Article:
Chevron has agreed to buy Houston-based Noble Energy for $5 billion in an all-stock deal. The price is $10.38 per share. Including debt, the deal values Noble at $13 billion.
The price represents a premium of nearly 8% over the closing price on Friday. However it is considerably lower than the 52-week high of $27.31.
Noble’s primary assets are in the Eastern Mediterranean sea (Israel and Cyprus). These will fit well with Chevron’s assets in Egypt. Noble also has 92,000 contiguous net acres in the Permian which are next to Chevron’s acreage. Noble also has 336,000 of net acres in the DJ Basin in Colorado. This would be a new onshore basin for Chevron.
Chevron will also acquire Noble’s 63% stake in publicly-traded Noble Midstream Partners.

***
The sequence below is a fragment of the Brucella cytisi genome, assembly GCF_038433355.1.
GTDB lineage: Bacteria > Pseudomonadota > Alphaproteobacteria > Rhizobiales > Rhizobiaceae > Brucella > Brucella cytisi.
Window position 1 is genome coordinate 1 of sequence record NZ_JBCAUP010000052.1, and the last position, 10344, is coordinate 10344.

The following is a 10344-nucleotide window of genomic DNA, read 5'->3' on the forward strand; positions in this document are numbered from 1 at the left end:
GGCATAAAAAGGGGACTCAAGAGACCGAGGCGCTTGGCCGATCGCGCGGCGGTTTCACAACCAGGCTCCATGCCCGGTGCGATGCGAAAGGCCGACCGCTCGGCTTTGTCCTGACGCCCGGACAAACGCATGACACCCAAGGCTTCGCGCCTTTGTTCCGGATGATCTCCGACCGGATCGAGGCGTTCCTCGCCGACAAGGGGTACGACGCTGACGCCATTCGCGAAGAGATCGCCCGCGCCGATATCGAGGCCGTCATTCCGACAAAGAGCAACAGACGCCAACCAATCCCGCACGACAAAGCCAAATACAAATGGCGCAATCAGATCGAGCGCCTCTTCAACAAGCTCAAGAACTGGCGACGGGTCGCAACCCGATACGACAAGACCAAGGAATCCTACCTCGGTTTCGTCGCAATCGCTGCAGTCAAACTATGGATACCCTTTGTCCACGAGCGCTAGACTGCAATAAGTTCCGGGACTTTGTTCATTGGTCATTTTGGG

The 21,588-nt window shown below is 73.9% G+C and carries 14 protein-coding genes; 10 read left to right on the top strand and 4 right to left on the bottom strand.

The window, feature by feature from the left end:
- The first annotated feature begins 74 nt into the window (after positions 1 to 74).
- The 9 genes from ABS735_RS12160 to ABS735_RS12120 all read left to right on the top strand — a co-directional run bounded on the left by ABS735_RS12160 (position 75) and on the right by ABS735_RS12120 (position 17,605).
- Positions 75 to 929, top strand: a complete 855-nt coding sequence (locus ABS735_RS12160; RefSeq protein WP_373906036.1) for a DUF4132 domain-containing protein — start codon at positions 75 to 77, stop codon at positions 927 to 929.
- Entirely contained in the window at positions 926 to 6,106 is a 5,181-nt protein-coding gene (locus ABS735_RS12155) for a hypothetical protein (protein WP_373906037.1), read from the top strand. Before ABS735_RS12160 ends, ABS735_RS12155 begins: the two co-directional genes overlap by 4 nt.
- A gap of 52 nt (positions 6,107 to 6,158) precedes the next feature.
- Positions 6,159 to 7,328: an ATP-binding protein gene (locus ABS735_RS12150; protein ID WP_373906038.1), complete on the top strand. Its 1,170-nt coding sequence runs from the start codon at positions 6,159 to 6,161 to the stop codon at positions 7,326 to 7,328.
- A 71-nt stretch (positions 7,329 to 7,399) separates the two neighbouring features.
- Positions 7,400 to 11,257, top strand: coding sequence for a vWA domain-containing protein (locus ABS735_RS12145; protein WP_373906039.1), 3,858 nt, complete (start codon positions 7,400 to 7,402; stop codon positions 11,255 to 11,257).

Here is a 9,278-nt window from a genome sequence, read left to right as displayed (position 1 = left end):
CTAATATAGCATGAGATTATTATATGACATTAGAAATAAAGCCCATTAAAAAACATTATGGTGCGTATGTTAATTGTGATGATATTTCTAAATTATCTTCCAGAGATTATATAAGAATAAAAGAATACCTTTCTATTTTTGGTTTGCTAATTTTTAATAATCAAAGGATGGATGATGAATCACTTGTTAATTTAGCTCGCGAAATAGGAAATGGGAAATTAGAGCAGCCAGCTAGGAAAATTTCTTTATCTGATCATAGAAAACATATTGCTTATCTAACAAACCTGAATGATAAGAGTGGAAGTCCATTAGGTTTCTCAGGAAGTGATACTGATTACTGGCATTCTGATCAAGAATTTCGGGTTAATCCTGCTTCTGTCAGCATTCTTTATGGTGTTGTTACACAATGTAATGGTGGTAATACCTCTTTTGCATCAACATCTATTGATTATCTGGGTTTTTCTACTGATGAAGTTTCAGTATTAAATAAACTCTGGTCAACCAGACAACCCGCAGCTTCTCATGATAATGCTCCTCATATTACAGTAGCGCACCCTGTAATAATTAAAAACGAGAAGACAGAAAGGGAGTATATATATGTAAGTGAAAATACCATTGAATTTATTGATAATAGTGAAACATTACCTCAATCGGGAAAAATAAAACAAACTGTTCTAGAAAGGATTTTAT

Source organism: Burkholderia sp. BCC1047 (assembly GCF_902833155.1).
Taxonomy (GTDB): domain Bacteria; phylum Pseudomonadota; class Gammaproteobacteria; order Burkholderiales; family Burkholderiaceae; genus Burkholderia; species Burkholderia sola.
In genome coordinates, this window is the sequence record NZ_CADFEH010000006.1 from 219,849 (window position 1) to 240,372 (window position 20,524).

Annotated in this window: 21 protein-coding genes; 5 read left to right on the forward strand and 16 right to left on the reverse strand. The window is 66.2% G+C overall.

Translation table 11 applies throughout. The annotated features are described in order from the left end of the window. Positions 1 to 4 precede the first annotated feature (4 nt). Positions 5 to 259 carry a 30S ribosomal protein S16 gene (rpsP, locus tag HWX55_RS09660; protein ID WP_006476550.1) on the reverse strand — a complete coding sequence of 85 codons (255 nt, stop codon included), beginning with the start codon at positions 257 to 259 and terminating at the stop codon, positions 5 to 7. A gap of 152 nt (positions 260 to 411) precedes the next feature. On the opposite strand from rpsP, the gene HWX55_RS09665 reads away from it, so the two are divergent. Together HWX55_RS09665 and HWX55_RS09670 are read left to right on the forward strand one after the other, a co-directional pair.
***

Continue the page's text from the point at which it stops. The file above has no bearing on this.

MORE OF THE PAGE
Chevron expects to generate annualized operating and cost synergies of $300 million, though there were no details of how this is broken out.
The deal represents the first major acquisition by Chevron since it decided not to get into a bidding war with Occidental last year for Anadarko. Chevron did, however, walk away with a $1 billion termination fee from that contest.
The executive management of Noble will receive large payments if they are terminated becasue of a change of control. Chairman and CEO David Stover will receive a severance payment of $8.2 million, representing 2.99 times base salary and target annual bonus. He will also get close to $10 million in pro-rated bonuses and stock that vests. Likewise COO Brent Smolik will get a $4 million cash severance and another $5 million in pro-rated bonuses and stock vesting. The figures for CFO Ken Fisher are $1.2 million and close to $3 million, respectively.
The deal is expected to close in the fourth quarter of 2020.